Sermon Stuff, Part 1: The Sermon Is Sometimes


Back there in seminary school, as Jim Morrison once said, we were taught to write and craft sermons across a variety of styles and layouts. The push from the homiletics department was towards texture and difference, and towards a courage to practice a number of sermonic formats. Part of this had to do with finding our own voice as a preacher. Certain types of sermons appeal to certain types of preachers (and parishes), and practicing different forms helped us locate our comfort zones. It also helped build a fluency with the available forms. The Bible is not one type of writing, but many, and publicly moving through a text using our same old favorite outline structure can turn into missed opportunities to say things in fresh and compelling ways.

The sermon is not always this style or that, but only sometimes.

Three common examples I have used:

  • The sermon is sometimes a lesson. This has to do with the information within and around the text. In the lesson-type sermon, the preacher is clarifying things that may have been murky or otherwise unknown. They are walking their parish through the text in a way that helps it make more sense. This is a good format for disassembling old ways of thinking that may be faulty or misleading. The preacher can employ this style to help free people from old theological haunts, as well. The purpose here is clarification and understanding. In this setting, the preacher is “teaching.”
  • The sermon is sometimes a medicine. This is about comfort and healing, about finding the life and hope in the text for the gathered people. We often imagine they enter the sanctuary ready for the next installment of our well-crafted series of sermons, but the reality is much different: they enter most often as a bruised and broken people, bringing with them the cuts and scars from the week before. The preacher most listen closely to the text and know when it is calling for hope above all else, and then to craft their message accordingly. This type of sermon covers the room in the grace and mercy of God. Its purpose is life and affirmation. In this way, the preacher is a voice of healing, and a guide into a way forward.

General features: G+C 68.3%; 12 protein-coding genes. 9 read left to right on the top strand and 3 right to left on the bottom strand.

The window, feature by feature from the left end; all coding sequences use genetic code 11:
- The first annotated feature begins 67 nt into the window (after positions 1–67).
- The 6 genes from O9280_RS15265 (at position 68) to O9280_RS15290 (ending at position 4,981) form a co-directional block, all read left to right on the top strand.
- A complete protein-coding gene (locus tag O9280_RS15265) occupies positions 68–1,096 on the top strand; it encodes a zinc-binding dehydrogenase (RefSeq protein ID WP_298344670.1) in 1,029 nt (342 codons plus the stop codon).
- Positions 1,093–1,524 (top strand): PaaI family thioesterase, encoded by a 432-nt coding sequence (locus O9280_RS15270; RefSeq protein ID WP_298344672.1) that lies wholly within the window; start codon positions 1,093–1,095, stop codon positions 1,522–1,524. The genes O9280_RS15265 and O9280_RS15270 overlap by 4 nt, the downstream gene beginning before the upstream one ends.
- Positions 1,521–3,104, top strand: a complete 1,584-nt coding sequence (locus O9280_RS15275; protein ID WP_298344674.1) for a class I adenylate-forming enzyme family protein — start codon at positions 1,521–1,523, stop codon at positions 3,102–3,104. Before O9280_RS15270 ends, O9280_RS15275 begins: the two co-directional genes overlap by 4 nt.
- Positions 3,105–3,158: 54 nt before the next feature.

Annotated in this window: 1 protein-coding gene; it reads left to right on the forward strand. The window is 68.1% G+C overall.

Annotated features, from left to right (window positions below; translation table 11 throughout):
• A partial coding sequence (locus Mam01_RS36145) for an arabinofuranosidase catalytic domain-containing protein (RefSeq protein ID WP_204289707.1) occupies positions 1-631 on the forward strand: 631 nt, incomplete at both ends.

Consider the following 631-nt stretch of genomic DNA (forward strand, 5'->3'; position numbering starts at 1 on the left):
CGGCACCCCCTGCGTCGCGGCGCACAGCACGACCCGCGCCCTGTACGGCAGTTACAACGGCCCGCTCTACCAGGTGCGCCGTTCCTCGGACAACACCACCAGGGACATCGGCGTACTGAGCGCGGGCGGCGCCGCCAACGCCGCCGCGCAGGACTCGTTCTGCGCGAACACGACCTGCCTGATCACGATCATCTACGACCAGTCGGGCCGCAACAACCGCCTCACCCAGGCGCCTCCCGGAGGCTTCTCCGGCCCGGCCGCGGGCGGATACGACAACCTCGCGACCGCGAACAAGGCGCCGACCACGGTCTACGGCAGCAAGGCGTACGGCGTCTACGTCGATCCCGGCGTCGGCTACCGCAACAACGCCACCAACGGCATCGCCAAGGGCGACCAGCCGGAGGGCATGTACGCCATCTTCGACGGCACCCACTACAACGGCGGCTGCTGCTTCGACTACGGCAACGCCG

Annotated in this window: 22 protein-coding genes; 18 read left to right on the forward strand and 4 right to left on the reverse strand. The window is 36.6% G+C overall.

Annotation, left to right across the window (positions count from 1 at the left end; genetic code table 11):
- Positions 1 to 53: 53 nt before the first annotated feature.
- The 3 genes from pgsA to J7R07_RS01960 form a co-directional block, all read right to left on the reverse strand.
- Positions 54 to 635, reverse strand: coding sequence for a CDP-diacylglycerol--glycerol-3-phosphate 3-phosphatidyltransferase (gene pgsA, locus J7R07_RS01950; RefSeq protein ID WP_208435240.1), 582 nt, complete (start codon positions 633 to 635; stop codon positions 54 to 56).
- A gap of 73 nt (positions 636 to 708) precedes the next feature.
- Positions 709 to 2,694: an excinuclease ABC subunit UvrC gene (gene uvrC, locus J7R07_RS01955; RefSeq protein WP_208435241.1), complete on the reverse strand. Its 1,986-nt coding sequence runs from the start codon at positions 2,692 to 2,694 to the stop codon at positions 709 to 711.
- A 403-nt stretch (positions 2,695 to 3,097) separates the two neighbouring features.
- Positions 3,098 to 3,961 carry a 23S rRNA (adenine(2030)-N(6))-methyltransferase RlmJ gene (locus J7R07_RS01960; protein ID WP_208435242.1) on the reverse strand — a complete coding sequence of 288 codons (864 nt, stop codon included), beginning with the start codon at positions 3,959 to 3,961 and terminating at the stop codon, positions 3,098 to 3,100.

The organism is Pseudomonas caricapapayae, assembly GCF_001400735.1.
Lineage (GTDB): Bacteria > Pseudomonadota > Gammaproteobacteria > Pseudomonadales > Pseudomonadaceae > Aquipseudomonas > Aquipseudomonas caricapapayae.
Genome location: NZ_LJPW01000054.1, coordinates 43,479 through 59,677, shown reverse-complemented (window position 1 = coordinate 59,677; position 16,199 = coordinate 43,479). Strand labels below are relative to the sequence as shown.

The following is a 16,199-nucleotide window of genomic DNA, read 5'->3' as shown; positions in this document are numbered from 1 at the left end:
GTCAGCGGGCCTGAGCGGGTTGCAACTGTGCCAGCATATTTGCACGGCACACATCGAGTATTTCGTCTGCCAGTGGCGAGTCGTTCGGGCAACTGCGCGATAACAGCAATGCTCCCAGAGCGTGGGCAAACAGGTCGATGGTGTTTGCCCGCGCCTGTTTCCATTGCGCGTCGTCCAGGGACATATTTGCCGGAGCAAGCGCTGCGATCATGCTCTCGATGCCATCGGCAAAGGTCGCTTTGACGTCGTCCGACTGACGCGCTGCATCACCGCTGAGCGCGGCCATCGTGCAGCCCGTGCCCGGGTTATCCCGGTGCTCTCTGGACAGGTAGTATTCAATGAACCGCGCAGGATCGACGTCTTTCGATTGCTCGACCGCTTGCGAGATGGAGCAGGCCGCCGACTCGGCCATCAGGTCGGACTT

• The sermon is sometimes a prophecy. This is about those times when the preacher speaks a truth that has been overlooked or discarded. We’re in the realm of reminder and repentance here, of returns and rebirths. It may be that the congregation has fallen into a graceless relationship with the world around them and the preacher provokes with a sermon on what it means to be a people defined by the love that is seen in Christ. There may be an injustice that the preacher must take on, and this involves pointing it out and calling it by name, and calling their people to hear the voice of God for the voiceless and the discarded. This is a must for the preacher, but it need not be off-putting and negative; though it is an irritation of sorts, it can be delivered as a callback to the ways of God, and it can be done in a way that is productive and life-giving, and also attractive. The goal here is formation and also action, not shame and guilt.

How a text gets formatted into a sermon depends much on our willingness to listen to the voices and tones of the congregation. There’s a lost opportunity when we hole up and write these things isolated from the lives and stories of our people. But when we practice this, our sermons emerge as part of the congregational conversation, which is nice.

Take a look at your sermon notes and try and find the most often used forms of your messages. Are there different ones you might try? See what you can find.


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